Monday, August 3, 2015

Journey Into Fear (1943)

(SLWB - February 26, 2013)

Director: Norman Foster, Writers: Orson Welles (screenplay), Joseph Cotten (screenplay), Richard Collins uncredited & Ben Hecht uncredited. Staring Orson Welles, Joseph Cotten, Dolores del Rio, Agnes Moorehead, Jack Durant, and Everett Sloane.


Pleasantly surprised, what really makes this great is that you never know what's happening next, a caveat to that is you also don't know if this is intentional or if the studio cuts made it more convoluted. Either way the chiaroscuro cinematography, the sound design, studio sets, and the bizarre characters that Joseph Cotten encounters in The Levant aboard a cattle boat are priceless (68 minute cut) 8/10

a short atmospheric vid I put together, enjoy: 
From IMDb:

Of such strokes is suspense made…, 24 April 2005

Author: ironside ( from Mexico

The operatic approach of adding a musical dimension to menace with a killer-theme on the soundtrack has been greatly used in Orson Welles' glorious suspense film, "Journey Into Fear," where the little killer obsessively played a scratchy old 78 rpm disc of someone singing "Chagrin d'Amour."

The assassin was short and fat; his belly large, his chin and neck flabby... I do not recall him having a line of dialog to speak… But the whole film was spread with heightened menace when he sat, his little round eyes blank behind his little round pebble lenses, listening compulsively to the atrociously scratchy record, confusing the words of the song at the wrong speed, the needle jumping from groove to groove; his nerve-ends, unlike ours, immune to the discordance…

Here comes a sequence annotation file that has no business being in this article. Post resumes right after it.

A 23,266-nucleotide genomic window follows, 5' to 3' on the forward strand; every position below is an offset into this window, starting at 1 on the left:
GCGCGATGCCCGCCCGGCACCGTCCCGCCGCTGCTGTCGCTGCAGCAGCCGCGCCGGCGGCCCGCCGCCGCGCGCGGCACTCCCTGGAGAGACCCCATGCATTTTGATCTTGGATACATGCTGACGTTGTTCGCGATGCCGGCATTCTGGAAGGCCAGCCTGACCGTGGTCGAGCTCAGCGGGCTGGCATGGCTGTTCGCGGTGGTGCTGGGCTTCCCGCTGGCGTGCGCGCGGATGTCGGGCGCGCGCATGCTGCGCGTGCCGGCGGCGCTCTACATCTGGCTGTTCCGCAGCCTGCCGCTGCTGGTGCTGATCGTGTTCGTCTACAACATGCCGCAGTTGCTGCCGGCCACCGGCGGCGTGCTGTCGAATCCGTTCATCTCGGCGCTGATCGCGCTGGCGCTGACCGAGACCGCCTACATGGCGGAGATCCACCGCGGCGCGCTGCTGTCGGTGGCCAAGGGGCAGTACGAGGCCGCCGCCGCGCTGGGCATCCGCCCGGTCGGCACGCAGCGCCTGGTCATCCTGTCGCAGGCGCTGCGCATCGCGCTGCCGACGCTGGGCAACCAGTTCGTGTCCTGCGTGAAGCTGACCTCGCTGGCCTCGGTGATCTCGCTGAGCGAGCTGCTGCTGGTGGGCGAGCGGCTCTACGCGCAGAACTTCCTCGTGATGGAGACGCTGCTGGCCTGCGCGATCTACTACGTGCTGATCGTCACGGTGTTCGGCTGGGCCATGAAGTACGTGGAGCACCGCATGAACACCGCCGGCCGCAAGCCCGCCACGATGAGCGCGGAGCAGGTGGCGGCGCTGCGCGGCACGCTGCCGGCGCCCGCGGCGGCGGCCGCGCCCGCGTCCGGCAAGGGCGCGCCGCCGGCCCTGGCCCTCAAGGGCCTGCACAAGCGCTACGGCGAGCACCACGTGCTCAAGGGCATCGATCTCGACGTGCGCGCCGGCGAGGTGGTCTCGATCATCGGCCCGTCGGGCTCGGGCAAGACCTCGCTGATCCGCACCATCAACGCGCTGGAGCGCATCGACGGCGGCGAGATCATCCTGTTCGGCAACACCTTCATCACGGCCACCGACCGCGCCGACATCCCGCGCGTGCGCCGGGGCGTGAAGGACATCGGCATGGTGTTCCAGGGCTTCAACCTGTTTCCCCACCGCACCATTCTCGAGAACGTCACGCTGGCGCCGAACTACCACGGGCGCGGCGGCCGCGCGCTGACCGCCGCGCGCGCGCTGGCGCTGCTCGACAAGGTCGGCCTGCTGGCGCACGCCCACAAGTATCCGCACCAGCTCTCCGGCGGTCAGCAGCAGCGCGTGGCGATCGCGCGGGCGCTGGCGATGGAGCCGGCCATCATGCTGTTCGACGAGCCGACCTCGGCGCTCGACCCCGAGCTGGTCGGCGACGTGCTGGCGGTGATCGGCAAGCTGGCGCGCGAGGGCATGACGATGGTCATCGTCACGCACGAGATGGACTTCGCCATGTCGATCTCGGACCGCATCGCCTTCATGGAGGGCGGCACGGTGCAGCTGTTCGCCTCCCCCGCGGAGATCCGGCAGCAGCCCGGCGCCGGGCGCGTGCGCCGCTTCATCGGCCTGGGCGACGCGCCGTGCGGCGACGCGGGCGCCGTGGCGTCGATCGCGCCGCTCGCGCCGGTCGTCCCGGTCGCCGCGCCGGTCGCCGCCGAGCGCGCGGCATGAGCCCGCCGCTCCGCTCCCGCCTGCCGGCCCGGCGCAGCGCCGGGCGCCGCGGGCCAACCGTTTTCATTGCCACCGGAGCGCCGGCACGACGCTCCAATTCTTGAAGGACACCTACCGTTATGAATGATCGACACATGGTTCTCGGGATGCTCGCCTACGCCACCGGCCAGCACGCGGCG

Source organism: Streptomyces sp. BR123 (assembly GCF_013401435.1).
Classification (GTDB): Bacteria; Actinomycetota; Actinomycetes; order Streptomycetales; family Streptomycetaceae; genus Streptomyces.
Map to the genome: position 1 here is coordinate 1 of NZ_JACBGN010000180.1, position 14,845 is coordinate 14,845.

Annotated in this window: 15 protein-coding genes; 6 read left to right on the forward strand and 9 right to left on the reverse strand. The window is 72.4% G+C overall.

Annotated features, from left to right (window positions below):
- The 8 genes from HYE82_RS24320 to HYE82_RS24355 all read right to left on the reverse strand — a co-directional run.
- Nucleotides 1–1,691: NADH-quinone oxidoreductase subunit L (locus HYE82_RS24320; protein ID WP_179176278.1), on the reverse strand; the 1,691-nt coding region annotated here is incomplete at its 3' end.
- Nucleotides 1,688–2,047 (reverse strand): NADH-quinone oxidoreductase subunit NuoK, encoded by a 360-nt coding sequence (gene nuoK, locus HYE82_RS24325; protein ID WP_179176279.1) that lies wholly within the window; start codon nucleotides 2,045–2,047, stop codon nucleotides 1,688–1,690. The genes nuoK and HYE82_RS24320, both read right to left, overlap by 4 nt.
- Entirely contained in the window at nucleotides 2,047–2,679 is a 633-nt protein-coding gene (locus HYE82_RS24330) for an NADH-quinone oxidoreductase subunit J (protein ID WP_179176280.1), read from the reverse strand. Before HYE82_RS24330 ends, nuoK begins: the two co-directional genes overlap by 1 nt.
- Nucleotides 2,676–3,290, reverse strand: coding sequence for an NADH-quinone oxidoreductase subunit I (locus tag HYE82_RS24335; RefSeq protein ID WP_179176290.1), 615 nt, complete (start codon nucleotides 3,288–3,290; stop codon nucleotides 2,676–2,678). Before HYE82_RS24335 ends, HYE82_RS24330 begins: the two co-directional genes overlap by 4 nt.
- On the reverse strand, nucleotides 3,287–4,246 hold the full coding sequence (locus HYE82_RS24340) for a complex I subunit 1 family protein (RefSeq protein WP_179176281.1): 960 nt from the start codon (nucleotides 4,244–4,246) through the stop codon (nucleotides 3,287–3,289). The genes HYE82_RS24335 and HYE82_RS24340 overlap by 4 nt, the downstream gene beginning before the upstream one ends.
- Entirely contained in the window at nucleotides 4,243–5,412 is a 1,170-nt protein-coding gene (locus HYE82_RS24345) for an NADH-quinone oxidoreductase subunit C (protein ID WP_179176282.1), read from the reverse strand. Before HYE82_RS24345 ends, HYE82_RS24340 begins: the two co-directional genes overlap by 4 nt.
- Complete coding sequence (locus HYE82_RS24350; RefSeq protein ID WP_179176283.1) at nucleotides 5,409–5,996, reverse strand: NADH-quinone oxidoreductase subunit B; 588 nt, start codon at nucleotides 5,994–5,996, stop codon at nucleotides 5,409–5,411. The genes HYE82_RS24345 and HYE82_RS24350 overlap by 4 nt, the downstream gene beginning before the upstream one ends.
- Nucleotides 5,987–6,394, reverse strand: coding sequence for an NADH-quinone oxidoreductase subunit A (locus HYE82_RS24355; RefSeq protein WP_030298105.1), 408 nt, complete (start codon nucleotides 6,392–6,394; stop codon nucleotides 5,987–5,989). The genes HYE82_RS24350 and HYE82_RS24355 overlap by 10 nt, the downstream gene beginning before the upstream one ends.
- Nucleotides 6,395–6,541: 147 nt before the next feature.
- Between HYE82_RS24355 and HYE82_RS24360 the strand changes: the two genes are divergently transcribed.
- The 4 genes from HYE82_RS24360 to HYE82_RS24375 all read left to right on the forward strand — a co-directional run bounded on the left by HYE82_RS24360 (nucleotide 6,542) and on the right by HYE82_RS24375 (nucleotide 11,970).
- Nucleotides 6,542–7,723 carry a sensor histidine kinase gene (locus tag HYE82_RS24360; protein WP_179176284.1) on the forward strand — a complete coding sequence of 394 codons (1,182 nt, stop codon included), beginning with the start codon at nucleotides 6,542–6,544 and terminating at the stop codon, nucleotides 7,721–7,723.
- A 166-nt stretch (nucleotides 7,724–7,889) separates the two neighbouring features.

This was a spy thriller set in the wartime Near East, about an innocent American engineer (Joseph Cotten), pursued by Nazi agents and blundering from danger to danger without seeming to know too much of what it was all about…It was essentially a hunter-and-hunted story, with settings that were often seedy but always exotic…

The opening was in Istanbul, the climax in Batum, and all the terrors between were forced claustrophobically between the low ceilings and narrow partitions of a neglected little steamer plowing the Black Sea…

"Journey Into Fear" lives for its portrait gallery, its atmosphere, and for Welles' touches and excesses…

No comments:

Post a Comment